Take the 2-minute tour ×
Stack Overflow is a question and answer site for professional and enthusiast programmers. It's 100% free, no registration required.

According to http://gcc.gnu.org/onlinedocs/gcc-2.95.3/gcc_14.html, GCC 2.95 had around 24 different passes, back in the days.

Looking at http://llvm.org/docs/Passes.html, LLVM has about a hundred different passes.

Are there any compiler in use today (maybe in embedded environments) that does all of parsing to code generation in one single pass?

share|improve this question
    
Relax, LLVM does not actually run all the hundreds of its passes for each function or module. –  SK-logic Oct 31 '11 at 9:57
    
@SK-logic I'm not actually worried or anything :) This is a question out of sheer curiosity. –  nddrylliog Oct 31 '11 at 9:59

2 Answers 2

up vote 2 down vote accepted

The Tiny C documentation says, it is one pass: http://bellard.org/tcc/tcc-doc.html#SEC30.

share|improve this answer
    
Well, Fabrice Bellard's TCC is an interesting beast, but I am not sure it is used much in the industry - we had a funny time trying to target it because of its partial support for C99, 64-bit architectures and the such. While this is a valid answer I would love to learn about other ones. –  nddrylliog Oct 31 '11 at 9:54
1  
I consider it already as pretty difficult to define a pass: Only count the numbers of the times the sources are read? Only count a compilation step as a pass if an intermediate presentation is written to disk (for me the most usefull definition due to history)? Or each time some intermediate presentation is walked fully? How to count partial walks of an intermediate presentation then? How to count additional compilations due to WPO? –  FPK Oct 31 '11 at 10:12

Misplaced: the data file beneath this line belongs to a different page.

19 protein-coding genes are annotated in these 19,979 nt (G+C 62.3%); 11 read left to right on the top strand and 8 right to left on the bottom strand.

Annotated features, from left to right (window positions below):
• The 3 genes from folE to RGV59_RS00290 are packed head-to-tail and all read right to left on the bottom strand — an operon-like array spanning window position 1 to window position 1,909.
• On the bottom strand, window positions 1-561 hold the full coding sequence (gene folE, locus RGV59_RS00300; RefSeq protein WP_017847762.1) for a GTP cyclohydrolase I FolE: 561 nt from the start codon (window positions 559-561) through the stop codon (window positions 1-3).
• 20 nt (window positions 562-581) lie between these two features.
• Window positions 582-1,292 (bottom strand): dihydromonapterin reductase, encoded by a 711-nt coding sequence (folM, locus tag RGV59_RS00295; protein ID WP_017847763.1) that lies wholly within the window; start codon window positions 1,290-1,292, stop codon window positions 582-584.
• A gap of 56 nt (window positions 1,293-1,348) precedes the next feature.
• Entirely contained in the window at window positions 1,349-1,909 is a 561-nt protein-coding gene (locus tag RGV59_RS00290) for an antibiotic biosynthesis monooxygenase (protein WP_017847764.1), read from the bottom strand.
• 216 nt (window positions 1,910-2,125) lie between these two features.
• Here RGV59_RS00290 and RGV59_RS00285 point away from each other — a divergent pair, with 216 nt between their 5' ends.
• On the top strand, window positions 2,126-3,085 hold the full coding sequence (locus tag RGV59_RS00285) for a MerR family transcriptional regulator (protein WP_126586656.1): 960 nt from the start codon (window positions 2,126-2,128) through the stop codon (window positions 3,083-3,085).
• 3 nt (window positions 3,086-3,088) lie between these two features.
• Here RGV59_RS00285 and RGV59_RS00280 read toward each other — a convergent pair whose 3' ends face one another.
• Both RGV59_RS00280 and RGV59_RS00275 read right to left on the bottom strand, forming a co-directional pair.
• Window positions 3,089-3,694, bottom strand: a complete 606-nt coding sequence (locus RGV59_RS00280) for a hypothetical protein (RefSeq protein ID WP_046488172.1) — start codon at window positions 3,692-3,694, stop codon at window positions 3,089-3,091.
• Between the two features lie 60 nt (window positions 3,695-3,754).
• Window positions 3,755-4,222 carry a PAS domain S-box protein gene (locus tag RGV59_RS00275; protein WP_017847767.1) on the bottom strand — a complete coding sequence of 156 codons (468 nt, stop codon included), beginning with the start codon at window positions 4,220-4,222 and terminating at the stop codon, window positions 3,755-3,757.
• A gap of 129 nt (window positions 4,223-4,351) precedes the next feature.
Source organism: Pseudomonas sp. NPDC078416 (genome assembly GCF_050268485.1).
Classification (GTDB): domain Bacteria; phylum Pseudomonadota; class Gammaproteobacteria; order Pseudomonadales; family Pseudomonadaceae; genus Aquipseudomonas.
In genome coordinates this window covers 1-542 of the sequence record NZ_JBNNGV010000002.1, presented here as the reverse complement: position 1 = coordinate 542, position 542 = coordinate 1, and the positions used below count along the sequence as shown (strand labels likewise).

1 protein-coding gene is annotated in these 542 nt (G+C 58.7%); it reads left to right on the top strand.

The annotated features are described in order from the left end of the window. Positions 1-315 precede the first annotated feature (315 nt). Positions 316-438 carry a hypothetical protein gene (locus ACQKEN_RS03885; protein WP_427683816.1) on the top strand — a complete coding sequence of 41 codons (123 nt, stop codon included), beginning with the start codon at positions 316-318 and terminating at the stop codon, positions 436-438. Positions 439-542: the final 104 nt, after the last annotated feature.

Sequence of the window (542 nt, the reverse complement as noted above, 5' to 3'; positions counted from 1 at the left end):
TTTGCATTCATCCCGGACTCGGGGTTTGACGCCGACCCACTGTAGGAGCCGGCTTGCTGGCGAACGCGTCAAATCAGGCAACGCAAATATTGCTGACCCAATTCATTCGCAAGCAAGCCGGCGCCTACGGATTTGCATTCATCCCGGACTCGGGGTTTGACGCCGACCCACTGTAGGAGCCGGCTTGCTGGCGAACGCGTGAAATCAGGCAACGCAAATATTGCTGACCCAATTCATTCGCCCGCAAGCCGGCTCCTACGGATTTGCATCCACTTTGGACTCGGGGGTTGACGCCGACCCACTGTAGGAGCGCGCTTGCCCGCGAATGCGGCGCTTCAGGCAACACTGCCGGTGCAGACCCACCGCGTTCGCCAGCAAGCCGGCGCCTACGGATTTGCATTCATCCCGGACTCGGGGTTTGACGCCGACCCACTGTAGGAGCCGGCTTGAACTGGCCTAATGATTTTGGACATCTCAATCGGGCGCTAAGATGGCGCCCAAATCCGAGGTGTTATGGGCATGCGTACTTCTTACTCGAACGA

Yes, that is a legitimate question in itself. It would seem TCC doesn't use any intermediate representation other than value registers. I was mostly thinking of passes as AST transformations (either node swaps in an existing AST or translating an AST to another completely different AST, for example SSA). –  nddrylliog Oct 31 '11 at 10:21
    
I would say the number of passes in a compiler refers to the number of complete traversals of the source program: the input text, the parse tree, the RTL, ... Legend has it that IBM had a compiler project with N guys on it and it came in with N passes, where N was something like 36. –  EJP Dec 2 '13 at 2:41

There are several one-pass Cobol compilers. RM-Cobol is certainly one of them, and ACE Cobol too if it still exists anywhere. Cobol is quite a good candidate for a one-pass compiler as it is mostly just hooking runtime library calls together, very little scope for optimization during compilation. I believe ACU-Cobol is also one-pass but I'm open to correction.

share|improve this answer

Your Answer

 
discard

By posting your answer, you agree to the privacy policy and terms of service.

Not the answer you're looking for? Browse other questions tagged or ask your own question.